Return to, and follow the lane into Trachiniakos, turning right here, and in another 400m reach the roadside church of St. John the Evangelist (also called Ioannis the Theologian), where the main fresco is of the Baptism in the Jordan, painted c. 1328-29.

Ag Ioannis


Not far into Kandanos now ; stay ahead at the next junction, then a final rise to re-join the main road. On the short step into town, be sure to take the paved pedestrian way and visit Ag. Antonios, recently restored (information inside.)

Ag Antonios


If you’ve time, enjoy lunch (or after an evening walk, dinner) at the ‘Platea’ taverna, whose owner, Samantha Ntountoukalis, translated the book * into Greek and English, painted the signs around the village, and has done much to promote Kandanos as a place to stop and explore,
rather than just pass through on the road south.

Platea taverna

* Byzantine Churches around Paleochora and Kantanos Hans Kieser
Available locally, with descriptions of 26 churches, and exceptionally well illustrated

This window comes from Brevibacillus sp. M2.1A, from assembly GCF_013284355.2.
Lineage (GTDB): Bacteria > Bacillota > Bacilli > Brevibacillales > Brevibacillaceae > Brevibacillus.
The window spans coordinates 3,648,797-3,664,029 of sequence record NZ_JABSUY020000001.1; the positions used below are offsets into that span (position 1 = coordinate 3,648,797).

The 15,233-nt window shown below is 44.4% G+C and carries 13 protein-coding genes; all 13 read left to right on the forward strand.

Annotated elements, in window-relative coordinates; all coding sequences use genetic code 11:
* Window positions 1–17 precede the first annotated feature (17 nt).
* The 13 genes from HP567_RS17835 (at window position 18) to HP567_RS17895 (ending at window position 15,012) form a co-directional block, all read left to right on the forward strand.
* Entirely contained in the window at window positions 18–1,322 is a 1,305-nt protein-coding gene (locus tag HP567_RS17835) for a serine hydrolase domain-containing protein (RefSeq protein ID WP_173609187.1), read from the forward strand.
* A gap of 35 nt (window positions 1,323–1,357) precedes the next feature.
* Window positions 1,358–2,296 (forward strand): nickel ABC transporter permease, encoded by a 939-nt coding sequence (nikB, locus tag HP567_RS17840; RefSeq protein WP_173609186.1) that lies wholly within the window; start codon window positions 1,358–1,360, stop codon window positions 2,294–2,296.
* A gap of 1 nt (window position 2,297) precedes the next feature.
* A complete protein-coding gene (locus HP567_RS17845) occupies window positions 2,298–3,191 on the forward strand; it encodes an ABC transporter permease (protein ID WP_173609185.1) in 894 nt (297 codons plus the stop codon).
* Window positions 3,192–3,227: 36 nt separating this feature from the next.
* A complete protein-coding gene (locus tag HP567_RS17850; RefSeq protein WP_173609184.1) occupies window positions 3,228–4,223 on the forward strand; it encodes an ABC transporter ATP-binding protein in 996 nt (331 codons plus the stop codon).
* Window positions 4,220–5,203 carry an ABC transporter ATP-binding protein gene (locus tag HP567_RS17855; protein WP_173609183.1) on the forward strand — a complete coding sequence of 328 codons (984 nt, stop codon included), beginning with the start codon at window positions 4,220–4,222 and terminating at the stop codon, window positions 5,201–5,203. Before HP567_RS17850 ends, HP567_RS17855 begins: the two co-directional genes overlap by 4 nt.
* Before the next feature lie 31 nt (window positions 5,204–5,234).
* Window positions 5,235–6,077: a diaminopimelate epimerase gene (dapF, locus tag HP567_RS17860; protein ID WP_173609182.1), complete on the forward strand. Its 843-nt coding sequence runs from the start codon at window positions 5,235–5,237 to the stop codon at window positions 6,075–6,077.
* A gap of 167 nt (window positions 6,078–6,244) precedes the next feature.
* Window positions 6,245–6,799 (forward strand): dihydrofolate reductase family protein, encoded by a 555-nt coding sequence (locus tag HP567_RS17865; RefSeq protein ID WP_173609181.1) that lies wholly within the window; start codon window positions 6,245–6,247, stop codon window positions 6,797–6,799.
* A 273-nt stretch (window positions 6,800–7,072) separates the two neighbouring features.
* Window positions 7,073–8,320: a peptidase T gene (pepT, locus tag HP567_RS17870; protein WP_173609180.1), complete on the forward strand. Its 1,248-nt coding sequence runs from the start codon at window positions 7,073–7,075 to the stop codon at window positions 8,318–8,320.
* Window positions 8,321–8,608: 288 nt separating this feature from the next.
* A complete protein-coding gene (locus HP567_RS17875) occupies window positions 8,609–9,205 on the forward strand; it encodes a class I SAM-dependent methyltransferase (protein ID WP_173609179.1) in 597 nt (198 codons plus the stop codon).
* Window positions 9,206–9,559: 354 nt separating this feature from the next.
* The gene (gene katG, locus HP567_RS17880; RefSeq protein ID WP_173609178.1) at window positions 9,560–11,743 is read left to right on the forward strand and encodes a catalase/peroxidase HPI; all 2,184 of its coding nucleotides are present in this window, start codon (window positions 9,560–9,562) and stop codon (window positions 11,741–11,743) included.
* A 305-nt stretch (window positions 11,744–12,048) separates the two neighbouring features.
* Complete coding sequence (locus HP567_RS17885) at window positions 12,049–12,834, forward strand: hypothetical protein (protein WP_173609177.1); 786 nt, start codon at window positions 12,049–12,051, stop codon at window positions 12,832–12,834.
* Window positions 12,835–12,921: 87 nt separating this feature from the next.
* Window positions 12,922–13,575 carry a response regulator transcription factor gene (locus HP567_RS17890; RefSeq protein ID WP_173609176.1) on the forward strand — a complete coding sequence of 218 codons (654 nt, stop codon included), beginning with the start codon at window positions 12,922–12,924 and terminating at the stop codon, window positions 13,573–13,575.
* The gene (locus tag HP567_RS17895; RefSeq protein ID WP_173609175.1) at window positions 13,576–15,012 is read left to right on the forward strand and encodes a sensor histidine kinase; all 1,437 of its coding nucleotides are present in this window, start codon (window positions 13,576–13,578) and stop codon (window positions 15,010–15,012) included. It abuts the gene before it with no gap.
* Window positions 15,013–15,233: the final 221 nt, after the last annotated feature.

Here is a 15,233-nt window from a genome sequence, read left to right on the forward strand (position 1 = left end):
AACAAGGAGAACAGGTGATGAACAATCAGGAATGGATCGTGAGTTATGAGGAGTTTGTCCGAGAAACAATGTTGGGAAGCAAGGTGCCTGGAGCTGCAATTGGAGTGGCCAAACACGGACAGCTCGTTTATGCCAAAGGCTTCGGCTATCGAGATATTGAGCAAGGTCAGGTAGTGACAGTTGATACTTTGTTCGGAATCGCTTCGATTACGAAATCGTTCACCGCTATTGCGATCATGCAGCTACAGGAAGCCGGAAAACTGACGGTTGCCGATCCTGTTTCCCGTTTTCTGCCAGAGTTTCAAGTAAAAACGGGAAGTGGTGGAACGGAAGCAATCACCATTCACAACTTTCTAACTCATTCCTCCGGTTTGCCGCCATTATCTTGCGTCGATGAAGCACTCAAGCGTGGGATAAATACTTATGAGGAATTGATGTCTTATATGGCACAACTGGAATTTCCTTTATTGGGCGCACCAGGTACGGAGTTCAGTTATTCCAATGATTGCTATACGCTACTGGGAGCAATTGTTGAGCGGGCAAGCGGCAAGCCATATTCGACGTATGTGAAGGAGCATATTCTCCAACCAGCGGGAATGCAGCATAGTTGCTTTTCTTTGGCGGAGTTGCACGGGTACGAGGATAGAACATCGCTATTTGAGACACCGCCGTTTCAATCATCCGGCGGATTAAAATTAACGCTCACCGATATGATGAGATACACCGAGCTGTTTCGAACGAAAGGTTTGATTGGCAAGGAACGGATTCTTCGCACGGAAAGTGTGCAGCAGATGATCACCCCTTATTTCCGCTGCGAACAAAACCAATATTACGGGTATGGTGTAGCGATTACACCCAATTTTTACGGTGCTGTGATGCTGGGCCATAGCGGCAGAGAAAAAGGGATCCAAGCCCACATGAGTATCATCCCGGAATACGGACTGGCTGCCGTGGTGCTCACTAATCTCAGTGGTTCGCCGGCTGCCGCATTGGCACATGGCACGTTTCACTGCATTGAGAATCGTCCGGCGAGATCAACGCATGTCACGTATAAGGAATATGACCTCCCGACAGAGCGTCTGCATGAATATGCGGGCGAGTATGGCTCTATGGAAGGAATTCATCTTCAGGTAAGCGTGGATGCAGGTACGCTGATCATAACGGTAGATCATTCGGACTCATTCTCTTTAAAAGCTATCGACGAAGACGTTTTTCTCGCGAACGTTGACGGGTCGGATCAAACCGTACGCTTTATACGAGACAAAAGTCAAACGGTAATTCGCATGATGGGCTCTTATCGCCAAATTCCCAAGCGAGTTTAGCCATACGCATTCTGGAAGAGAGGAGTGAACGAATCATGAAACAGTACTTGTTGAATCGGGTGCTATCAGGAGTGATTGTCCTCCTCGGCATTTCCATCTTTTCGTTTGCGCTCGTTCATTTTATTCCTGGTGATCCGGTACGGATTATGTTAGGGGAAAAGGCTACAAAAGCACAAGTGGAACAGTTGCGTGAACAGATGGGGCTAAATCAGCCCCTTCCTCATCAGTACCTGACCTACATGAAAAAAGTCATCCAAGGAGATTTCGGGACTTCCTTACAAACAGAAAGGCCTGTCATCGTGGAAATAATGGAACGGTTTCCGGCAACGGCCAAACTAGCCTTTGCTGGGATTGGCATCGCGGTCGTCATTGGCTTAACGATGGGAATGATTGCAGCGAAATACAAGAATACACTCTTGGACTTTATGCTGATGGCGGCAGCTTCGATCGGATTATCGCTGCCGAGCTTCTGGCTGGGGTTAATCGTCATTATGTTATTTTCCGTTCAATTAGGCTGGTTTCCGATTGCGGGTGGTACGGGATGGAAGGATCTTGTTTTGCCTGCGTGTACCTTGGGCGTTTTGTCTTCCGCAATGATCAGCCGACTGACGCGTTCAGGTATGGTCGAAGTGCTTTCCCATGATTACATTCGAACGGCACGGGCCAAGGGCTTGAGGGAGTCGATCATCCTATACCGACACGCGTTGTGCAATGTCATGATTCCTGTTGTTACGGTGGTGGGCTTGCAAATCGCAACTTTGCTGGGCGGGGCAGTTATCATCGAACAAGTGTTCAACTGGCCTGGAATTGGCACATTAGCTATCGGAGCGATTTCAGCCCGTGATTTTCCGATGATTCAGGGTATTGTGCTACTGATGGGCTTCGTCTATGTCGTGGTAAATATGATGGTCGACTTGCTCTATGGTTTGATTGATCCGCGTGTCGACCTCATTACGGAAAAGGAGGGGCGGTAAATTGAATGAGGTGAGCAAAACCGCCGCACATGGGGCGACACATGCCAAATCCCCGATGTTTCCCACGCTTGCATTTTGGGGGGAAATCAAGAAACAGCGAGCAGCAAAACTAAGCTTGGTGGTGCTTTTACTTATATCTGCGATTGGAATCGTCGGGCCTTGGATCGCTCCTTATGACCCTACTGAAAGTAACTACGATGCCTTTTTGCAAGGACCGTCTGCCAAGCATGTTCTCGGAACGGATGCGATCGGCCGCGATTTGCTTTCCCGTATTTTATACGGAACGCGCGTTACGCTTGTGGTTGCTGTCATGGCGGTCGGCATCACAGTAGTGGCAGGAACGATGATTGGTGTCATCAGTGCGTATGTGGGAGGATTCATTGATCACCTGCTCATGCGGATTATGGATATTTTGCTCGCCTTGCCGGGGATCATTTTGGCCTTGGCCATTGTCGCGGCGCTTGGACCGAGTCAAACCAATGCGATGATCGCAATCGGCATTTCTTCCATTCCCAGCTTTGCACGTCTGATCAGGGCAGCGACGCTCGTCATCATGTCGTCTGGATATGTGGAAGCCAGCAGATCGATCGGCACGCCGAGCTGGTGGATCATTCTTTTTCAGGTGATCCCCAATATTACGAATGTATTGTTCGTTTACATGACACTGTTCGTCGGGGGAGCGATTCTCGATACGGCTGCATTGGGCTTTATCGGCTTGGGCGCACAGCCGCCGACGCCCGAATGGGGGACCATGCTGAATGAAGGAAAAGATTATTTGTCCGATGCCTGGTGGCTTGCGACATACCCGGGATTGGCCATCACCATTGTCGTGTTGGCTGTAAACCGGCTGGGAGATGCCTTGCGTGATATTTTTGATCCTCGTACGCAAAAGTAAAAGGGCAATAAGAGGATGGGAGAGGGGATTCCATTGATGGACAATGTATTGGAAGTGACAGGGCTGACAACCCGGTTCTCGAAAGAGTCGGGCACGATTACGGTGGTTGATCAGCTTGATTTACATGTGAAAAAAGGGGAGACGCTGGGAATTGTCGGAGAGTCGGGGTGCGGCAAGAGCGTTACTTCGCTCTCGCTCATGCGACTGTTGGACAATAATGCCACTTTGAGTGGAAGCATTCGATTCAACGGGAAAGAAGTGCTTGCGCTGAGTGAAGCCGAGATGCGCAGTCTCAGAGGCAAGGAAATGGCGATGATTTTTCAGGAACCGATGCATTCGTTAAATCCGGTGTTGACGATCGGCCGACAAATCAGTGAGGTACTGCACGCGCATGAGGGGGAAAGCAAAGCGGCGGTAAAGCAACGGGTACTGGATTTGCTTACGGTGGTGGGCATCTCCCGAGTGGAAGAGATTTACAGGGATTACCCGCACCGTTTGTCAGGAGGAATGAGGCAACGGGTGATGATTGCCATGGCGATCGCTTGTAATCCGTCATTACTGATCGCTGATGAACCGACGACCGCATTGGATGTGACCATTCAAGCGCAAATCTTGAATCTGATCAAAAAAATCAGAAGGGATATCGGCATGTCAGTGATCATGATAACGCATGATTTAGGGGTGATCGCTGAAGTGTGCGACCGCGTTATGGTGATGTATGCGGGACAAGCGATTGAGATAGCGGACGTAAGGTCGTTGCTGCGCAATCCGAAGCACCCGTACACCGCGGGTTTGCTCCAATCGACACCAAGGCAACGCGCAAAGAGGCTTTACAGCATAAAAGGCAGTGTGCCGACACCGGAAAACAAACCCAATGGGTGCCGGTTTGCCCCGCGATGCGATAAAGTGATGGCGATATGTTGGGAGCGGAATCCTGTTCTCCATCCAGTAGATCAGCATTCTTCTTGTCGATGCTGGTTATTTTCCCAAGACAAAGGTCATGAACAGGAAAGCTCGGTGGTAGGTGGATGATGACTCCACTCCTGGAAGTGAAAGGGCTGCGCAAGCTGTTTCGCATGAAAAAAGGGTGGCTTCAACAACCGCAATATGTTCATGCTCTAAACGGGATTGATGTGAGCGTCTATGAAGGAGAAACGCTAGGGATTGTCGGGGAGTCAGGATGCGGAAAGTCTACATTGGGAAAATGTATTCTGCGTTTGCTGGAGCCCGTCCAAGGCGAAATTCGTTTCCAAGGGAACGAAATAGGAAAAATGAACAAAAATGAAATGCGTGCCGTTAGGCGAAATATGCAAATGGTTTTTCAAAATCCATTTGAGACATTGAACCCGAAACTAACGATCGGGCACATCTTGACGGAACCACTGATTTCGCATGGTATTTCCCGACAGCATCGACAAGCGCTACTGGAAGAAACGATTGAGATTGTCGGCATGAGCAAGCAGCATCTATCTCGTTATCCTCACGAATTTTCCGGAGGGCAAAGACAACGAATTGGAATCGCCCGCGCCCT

Currently, the 11am bus from Paleochora reaches Kandanos c. 11.15am, and the 12.45pm bus from Chania passes through c. 2.15pm, giving ample time to walk the route and enjoy lunch. You could also take the 6.15pm bus to Kandanos, with a service leaving Chania at 8.00pm – but don’t have that extra “raki” and miss the last bus home …

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Kallergi Mountain Refuge

Pachnes from Xyloscala


Whilst the ascent of Gingilos, 1,974m, is a reasonably straightforward ascent from Xyloscala * (see Explore ! – April 2014), summits across the Samaria Gorge – Melindaou, Pachnes and other peaks in the Levka Ori – are less easily attainable, and outside the scope of many visitors to Crete.

One shorter, easier, and rewarding ‘expedition’ is to walk up to the mountain refuge at Kallergi, a climb of 450m from Xyloscala, and enjoy wide-ranging views over the Samaria Gorge, Pachnes, Gingilos and the Omalos plateau .

Kallergi Hut

Situated at 1,680m on the north-west rim of the Samaria Gorge, Kallergi Refuge was built during the Greece dictatorship (1967-74), opened in 1971 and used for military training.

Kallergi Refuge


Afterwards it was taken over by the Chania Mountain Club (EOS), and is open daily during the summer months (May – October) and at weekends in winter.

Kallergi Hut

An overnight stay is an experience, with accommodation (for 45) in bunks or an Alpine-style sleeping platform, and simple meals available. ** Onward routes include the difficult trek via Pachnes to Anopolis, the even harder E4 trail to the Niato plateau and Askifou, and through the Eligas Gorge to Agia Roumeli.